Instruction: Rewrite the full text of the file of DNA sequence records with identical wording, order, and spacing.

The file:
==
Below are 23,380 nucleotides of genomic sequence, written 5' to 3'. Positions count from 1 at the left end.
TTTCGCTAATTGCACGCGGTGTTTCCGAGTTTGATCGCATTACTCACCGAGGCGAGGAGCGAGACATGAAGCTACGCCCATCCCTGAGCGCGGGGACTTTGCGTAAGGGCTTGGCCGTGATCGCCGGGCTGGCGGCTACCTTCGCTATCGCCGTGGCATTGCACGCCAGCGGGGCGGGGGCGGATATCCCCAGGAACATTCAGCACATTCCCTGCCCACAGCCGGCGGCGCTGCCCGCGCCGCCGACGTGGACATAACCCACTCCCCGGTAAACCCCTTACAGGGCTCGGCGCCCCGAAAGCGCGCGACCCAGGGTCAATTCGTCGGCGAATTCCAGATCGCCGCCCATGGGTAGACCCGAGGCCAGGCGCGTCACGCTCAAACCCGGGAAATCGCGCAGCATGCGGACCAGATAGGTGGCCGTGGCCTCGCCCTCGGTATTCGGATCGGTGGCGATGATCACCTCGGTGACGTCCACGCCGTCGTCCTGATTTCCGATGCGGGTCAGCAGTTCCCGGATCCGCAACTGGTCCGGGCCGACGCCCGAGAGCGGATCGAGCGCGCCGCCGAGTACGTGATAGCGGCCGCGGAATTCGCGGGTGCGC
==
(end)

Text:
Below are 23,380 nucleotides of genomic sequence, written 5' to 3'. Positions count from 1 at the left end.
TTTCGCTAATTGCACGCGGTGTTTCCGAGTTTGATCGCATTACTCACCGAGGCGAGGAGCGAGACATGAAGCTACGCCCATCCCTGAGCGCGGGGACTTTGCGTAAGGGCTTGGCCGTGATCGCCGGGCTGGCGGCTACCTTCGCTATCGCCGTGGCATTGCACGCCAGCGGGGCGGGGGCGGATATCCCCAGGAACATTCAGCACATTCCCTGCCCACAGCCGGCGGCGCTGCCCGCGCCGCCGACGTGGACATAACCCACTCCCCGGTAAACCCCTTACAGGGCTCGGCGCCCCGAAAGCGCGCGACCCAGGGTCAATTCGTCGGCGAATTCCAGATCGCCGCCCATGGGTAGACCCGAGGCCAGGCGCGTCACGCTCAAACCCGGGAAATCGCGCAGCATGCGGACCAGATAGGTGGCCGTGGCCTCGCCCTCGGTATTCGGATCGGTGGCGATGATCACCTCGGTGACGTCCACGCCGTCGTCCTGATTTCCGATGCGGGTCAGCAGTTCCCGGATCCGCAACTGGTCCGGGCCGACGCCCGAGAGCGGATCGAGCGCGCCGCCGAGTACGTGATAGCGGCCGCGGAATTCGCGGGTGCGC